Tensions between Germany’s federal and state governments are rising after two Christian Democrat state leaders heavily criticized plans by their own party at the national level to deal out hefty tax cuts.
Tillich says the tax cuts are irresponsible
The tax breaks form the centerpiece of a coalition deal agreed between Chancellor Angela Merkel's conservative Union bloc - the Christian Democrats (CDU) and the Christian Social Union (CSU) - and their new federal partners, the pro-business Free Democrats, following national elections last month.
The policy blueprint will see income taxes slashed by around 24 billion euros ($36 billion), with a focus on reducing the tax burden on families with children and reforms to corporate and inheritance taxes.
But Stanislav Tillich, the CDU premier of the eastern German state of Saxony, has taken a swipe at the plan, insisting the drop in revenue would cancel out his state's budgetary surplus and negate recent measures taken to balance Saxony's books.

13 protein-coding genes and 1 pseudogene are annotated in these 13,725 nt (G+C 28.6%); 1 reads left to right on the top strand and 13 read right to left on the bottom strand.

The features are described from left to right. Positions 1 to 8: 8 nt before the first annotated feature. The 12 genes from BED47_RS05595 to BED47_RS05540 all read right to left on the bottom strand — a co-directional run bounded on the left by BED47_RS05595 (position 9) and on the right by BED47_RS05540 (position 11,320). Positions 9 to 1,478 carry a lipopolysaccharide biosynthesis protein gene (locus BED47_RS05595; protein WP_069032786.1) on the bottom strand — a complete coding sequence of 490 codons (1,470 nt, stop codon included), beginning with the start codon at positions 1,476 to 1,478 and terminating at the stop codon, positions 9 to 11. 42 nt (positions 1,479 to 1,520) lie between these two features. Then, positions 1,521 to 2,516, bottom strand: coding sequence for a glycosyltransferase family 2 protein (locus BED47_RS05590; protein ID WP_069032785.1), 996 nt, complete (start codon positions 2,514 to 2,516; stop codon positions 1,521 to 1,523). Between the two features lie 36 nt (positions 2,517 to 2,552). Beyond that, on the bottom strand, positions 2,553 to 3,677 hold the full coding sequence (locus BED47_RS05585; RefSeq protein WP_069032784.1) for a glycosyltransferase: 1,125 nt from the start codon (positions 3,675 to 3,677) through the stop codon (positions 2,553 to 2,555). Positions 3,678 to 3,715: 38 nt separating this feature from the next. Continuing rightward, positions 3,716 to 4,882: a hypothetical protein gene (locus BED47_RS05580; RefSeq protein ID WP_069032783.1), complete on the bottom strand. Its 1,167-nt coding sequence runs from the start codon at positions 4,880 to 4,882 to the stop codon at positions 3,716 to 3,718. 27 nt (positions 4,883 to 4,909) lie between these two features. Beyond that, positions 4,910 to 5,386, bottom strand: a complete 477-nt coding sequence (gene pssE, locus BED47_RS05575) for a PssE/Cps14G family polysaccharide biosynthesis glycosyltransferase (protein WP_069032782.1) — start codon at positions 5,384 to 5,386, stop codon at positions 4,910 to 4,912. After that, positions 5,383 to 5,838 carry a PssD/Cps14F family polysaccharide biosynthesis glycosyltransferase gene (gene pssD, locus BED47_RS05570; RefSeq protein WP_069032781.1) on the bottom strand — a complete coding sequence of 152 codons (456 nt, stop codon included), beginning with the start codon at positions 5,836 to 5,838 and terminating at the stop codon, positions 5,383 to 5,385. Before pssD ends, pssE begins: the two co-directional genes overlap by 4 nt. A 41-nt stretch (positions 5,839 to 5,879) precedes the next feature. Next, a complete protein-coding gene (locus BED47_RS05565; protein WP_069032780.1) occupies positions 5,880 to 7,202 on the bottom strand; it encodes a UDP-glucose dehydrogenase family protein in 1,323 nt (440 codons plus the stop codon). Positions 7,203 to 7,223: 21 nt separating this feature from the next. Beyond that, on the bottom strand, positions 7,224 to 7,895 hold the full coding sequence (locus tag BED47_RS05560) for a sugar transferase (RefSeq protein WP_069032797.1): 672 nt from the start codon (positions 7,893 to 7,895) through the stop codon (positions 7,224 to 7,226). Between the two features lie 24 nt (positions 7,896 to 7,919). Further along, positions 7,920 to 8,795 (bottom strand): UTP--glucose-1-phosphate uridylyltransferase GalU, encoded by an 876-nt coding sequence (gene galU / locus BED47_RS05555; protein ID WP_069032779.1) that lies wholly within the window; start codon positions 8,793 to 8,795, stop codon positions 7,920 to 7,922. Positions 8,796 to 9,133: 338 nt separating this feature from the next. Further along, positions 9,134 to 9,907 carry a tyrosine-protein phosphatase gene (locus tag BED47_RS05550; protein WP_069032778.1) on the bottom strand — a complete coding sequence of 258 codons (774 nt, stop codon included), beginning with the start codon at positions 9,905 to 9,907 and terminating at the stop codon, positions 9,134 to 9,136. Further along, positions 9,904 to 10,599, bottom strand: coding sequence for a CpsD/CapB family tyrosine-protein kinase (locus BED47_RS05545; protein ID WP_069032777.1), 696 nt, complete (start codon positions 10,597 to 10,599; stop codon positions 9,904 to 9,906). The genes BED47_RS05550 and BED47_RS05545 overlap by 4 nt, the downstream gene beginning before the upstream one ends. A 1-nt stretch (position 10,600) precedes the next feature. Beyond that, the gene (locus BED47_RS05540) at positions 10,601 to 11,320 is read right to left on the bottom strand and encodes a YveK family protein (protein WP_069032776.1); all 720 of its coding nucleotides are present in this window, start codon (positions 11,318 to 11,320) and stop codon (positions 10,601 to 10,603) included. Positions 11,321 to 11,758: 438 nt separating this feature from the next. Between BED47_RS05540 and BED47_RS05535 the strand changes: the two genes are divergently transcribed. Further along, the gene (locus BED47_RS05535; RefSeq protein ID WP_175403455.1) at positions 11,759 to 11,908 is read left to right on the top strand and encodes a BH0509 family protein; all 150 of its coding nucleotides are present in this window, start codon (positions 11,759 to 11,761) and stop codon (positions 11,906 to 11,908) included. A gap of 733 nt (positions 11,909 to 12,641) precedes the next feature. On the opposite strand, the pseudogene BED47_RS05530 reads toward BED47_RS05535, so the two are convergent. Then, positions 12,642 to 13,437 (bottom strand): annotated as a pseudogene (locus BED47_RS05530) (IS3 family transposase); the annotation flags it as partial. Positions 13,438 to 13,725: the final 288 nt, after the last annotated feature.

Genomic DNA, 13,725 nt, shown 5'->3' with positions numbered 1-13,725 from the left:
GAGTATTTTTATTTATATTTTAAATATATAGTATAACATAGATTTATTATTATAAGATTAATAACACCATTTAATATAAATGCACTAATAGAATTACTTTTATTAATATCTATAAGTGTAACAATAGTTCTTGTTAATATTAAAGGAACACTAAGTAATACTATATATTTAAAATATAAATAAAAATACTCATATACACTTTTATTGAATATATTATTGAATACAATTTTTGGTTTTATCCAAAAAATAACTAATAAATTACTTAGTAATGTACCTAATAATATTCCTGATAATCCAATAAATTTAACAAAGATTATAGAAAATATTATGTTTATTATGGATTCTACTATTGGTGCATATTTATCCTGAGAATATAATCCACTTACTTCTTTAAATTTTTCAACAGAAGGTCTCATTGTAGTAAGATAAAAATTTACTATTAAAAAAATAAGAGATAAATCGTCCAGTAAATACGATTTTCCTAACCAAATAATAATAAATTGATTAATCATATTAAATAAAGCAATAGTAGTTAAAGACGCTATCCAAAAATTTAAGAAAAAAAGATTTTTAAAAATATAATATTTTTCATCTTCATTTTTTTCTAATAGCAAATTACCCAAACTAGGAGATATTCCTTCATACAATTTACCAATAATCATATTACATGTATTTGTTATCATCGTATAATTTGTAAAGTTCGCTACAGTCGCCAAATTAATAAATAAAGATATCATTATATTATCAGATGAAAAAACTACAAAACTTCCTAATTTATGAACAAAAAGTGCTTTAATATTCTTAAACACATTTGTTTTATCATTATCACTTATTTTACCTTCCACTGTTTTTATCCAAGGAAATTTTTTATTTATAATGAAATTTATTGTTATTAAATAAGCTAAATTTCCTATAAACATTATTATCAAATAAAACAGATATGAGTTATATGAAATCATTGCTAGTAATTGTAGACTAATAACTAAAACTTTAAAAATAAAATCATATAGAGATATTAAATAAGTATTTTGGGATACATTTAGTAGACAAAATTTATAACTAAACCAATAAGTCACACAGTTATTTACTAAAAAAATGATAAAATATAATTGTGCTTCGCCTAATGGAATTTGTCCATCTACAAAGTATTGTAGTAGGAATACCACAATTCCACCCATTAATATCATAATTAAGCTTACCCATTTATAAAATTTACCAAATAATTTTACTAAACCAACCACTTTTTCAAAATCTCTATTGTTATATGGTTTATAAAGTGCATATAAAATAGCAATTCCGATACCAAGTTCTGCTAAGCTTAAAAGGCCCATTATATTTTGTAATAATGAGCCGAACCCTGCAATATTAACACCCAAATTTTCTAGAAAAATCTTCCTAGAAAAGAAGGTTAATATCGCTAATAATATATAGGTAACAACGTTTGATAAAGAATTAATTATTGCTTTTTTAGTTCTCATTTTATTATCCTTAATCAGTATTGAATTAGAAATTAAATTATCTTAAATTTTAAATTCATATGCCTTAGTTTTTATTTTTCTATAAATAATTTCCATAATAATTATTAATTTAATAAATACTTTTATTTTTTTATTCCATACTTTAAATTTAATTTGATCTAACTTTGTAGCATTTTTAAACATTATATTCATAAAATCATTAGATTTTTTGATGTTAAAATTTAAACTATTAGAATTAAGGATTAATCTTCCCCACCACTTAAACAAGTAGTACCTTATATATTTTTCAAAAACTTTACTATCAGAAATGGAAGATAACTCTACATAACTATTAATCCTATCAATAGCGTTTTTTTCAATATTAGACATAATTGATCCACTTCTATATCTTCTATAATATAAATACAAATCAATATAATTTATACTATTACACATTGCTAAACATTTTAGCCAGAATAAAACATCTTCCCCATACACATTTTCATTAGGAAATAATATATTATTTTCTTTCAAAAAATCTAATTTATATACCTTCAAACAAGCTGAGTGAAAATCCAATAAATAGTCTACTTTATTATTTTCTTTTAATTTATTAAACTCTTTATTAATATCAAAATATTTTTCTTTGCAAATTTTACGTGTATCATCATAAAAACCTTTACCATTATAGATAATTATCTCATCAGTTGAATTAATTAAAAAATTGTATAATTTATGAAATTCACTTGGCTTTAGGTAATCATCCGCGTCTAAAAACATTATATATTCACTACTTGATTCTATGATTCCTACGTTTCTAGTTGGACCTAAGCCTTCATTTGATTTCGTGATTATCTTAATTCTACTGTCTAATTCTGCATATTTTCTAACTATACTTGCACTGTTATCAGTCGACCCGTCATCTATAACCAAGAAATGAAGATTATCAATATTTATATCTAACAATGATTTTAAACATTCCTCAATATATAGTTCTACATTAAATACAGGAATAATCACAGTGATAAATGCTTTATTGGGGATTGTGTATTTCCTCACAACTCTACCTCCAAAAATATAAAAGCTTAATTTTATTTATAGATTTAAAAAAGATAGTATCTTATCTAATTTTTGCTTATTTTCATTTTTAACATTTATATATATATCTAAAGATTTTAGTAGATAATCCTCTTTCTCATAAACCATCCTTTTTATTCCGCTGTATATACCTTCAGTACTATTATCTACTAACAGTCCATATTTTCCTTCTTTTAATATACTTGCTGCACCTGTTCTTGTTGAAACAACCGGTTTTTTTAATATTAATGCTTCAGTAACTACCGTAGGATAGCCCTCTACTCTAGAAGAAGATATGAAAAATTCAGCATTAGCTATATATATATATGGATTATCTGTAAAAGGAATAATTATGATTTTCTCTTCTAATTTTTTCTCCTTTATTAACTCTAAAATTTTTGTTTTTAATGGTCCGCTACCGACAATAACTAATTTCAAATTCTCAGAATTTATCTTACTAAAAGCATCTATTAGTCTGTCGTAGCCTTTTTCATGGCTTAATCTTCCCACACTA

"It cannot be that this money is now simply used to cover for a reduction in taxes," he told the German newsmagazine Der Spiegel. "These tax cuts are irresponsible."
Tillich added that plans for how the government would compensate for the drop in revenue remained "very cloudy."
Peter Mueller, who heads the CDU government of the small southwestern state of Saarland, said he agreed with the federal government's goal of putting more money into the hands of German tax payers, but said plans for achieving this through sweeping tax cuts were unfounded.
"I believe we should stick with the proven linear-progressive tax plan," he said.
The state premiers said the tax cuts could lead to revenue shortfalls amounting to billions of euros, and threaten upgrades to kindergartens, schools and universities.
The 24-billion-euro tax cut would take money from schools, critics say
Saxony-Anhalt Premier Wolfgang Boehmer had previously threatened to bring a case before the country's constitutional court if the federal government pushed ahead with its tax plans.
The new secretary-general of the CDU, Hermann Groehe, called on Tillich and Mueller to stand by their federal partners, highlighting that several state premiers who were involved in the coalition negotiations had given their full support to the tax cut plans.
"The party's various bodies have unanimously approved the coalition deal," he told German daily Hamburger Abendblatt.
Editor: Kyle James